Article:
Not addressed in the USPSTF document is that fact that many patients who are at high risk, as well as those who have been diagnosed with breast cancer, discontinue medication early (or do not start at all) due to side effects. An abstract presented at the December SABCS conference compared 5mg of tamoxifen (usual dose is 20mg) to placebo in high risk woman and found similar reduction in breast cancer development with fewer side effects. Lower dosing could be one answer, but more effective mediations with fewer side effects would certainly be welcome by all.

15 July 2014

A study published today in Clinical Cancer Research demonstrates that tamoxifen applied to the skin in a gel form was as effective as oral tamoxifen in decreasing breast cancer cell growth and was associated with fewer side effects in patients with ductal carcinoma in-situ (DCIS).

Dr. Seema Kahn and colleagues randomized 27 women diagnosed with DCIS to receive either tamoxifen gel or oral tamoxifen for 6-10 weeks prior to surgery. They measured blood and breast tissue concentration of tamoxifen as well as the proliferative activity (growth rate – also known as Ki67) of breast cancer cells before and after treatment. They found that both forms of tamoxifen resulted in a decrease in the growth rate of cancer cells. Both groups showed similar concentrations of tamoxifen in the breast tissue, but the women who used the gel had lower tamoxifen concentrations in the blood.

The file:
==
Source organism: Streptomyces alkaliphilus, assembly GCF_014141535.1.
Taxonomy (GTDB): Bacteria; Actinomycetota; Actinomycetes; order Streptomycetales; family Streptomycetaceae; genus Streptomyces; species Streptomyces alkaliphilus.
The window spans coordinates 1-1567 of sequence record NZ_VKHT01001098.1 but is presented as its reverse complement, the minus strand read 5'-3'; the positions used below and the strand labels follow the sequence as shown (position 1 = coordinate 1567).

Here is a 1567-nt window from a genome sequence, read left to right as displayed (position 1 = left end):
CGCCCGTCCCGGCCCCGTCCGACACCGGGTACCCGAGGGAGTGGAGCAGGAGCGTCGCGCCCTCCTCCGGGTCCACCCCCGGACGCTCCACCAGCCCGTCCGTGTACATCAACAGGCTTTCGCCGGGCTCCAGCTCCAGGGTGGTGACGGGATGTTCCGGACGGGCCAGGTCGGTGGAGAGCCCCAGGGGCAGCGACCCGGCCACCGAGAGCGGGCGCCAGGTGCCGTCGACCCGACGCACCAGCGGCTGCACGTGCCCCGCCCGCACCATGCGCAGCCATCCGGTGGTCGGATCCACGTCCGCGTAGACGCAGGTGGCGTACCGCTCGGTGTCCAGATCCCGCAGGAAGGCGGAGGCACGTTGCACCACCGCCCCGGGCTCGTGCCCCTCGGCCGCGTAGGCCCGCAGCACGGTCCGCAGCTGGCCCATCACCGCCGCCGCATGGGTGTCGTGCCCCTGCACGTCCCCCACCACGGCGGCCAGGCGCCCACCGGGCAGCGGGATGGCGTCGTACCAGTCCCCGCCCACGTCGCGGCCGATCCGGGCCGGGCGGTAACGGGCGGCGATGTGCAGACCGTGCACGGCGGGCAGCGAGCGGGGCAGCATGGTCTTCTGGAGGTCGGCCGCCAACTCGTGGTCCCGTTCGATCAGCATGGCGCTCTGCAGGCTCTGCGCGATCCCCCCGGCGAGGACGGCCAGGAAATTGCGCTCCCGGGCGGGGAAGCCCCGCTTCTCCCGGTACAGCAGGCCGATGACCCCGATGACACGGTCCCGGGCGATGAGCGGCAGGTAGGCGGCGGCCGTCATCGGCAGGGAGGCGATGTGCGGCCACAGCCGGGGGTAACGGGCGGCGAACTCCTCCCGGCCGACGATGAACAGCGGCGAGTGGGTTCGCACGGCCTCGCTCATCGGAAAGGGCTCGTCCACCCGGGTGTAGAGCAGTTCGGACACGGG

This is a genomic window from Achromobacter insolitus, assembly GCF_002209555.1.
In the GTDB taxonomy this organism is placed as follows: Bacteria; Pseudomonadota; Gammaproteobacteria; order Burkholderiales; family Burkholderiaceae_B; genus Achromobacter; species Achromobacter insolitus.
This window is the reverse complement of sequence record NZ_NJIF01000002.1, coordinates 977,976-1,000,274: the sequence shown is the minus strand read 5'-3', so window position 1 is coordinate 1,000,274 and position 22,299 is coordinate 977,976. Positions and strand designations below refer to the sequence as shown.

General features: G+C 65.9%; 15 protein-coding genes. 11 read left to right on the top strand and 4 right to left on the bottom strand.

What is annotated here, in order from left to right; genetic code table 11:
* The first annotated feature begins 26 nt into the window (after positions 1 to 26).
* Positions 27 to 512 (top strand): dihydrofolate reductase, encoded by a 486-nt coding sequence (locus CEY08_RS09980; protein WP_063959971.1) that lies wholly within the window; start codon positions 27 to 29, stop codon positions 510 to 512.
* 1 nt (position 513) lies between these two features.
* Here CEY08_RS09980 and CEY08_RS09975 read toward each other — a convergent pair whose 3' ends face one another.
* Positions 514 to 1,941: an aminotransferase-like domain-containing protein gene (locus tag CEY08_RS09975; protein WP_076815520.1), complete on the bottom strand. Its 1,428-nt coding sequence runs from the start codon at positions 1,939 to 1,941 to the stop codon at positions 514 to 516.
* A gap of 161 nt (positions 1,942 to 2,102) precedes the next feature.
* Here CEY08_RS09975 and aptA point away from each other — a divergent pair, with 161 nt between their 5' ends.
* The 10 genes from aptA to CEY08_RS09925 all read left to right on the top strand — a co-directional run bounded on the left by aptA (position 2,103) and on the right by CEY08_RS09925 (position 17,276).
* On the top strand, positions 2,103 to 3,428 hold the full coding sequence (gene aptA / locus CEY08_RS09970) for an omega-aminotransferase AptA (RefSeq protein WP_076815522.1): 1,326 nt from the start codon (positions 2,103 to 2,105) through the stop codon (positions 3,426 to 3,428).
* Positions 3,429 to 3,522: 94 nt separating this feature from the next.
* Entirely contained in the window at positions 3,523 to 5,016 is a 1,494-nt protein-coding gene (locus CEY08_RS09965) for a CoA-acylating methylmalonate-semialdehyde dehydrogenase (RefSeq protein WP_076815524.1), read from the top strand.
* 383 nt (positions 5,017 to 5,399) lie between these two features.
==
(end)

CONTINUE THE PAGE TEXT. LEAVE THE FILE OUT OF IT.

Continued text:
Tamoxifen is used to treat breast cancer and is also used to reduce the risk of developing breast cancer in those at high risk. In women who have been diagnosed with breast cancer, tamoxifen can reduce the risk of cancer returning and can improve overall survival rates. However, many studies have shown that women often stop tamoxifen due to side effects. Those side effects can include vaginal discharge and exacerbation of menopausal symptoms such as hot flashes, sleep and mood disturbance, depression, and weight gain. The two most significant potential complications related to tamoxifen use are uterine cancer and blood clots. The study was too small to note any difference in side effects, but as the concentrations of tamoxifen in the blood are lower in patients using the gel, it is thought that this might result in fewer side effects.

This was a small study and many questions remain, but it is promising that an effective form of tamoxifen associated with fewer side effects may be eventually be available for widespread use.

11 May 2013

In May 2013, I was invited to give a talk with my colleague Dr. Carol Connor at the annual meeting of the American Society of Breast Surgeons.  Our topic was “Endocrine Therapy for Breast Cancer”, and we discussed the literature supporting the use of tamoxifen and aromatase inhibitors for breast cancer, as well as adverse effects and treatment of adverse effects. We were then invited to submit a manuscript which was published in the Annals of Surgical Oncology. The following is a summary of our talk and manuscript. I would like to express my appreciation to the #BCSM Community, who responded to my request for information about adverse effects  – it allowed me to discuss not only the literature, but also real patient experiences.